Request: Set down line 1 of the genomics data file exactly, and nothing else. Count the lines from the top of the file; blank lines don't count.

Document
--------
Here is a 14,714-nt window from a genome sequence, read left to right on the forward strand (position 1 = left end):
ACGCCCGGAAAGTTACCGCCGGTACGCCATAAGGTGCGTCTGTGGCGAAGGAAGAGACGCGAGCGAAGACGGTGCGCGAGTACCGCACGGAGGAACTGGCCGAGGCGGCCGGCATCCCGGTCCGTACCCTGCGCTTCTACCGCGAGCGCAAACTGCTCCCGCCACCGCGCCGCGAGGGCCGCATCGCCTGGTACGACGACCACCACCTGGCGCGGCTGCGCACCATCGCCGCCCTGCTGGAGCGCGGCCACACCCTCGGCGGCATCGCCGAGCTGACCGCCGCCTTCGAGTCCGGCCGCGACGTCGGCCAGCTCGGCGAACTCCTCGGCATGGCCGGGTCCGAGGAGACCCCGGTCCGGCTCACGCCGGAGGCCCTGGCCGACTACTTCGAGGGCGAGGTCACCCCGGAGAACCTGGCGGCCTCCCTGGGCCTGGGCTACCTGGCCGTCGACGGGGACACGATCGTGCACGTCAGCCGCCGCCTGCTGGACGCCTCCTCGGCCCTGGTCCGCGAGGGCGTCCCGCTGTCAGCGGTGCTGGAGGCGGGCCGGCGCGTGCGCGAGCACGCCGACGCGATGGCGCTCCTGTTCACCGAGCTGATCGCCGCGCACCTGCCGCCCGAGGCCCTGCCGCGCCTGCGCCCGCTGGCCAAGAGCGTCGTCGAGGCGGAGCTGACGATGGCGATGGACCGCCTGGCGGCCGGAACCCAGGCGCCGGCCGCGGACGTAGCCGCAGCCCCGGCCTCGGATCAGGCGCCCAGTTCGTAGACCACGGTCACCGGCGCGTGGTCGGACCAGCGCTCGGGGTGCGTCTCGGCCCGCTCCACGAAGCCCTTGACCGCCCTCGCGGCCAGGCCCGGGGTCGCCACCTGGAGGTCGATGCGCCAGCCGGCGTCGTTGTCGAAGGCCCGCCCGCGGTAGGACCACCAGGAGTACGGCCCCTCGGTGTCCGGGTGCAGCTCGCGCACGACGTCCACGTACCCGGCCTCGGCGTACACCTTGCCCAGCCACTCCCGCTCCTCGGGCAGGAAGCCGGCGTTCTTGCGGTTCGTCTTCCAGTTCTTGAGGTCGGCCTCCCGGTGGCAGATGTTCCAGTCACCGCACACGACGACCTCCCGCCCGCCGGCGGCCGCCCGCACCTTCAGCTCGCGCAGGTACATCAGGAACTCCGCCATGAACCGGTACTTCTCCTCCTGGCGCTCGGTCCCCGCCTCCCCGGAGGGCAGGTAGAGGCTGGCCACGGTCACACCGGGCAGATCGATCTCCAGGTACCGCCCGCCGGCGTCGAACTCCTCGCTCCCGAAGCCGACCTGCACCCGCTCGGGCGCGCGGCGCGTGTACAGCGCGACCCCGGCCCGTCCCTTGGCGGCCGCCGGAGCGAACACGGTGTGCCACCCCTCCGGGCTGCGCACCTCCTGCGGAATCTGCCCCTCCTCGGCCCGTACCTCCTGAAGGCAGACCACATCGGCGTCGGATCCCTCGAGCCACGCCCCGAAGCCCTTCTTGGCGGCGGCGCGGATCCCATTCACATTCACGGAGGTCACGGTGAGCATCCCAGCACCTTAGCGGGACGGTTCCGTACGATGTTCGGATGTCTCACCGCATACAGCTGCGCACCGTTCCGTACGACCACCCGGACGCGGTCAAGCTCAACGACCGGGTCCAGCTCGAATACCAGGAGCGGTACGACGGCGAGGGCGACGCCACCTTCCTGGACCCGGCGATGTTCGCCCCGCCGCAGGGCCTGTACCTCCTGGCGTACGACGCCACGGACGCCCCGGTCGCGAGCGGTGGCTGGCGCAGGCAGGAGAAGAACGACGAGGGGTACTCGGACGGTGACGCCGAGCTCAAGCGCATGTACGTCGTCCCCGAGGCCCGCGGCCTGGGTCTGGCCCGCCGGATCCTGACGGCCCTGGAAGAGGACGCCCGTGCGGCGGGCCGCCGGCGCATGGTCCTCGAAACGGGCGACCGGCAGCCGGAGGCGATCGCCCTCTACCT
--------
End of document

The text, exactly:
Here is a 14,714-nt window from a genome sequence, read left to right on the forward strand (position 1 = left end):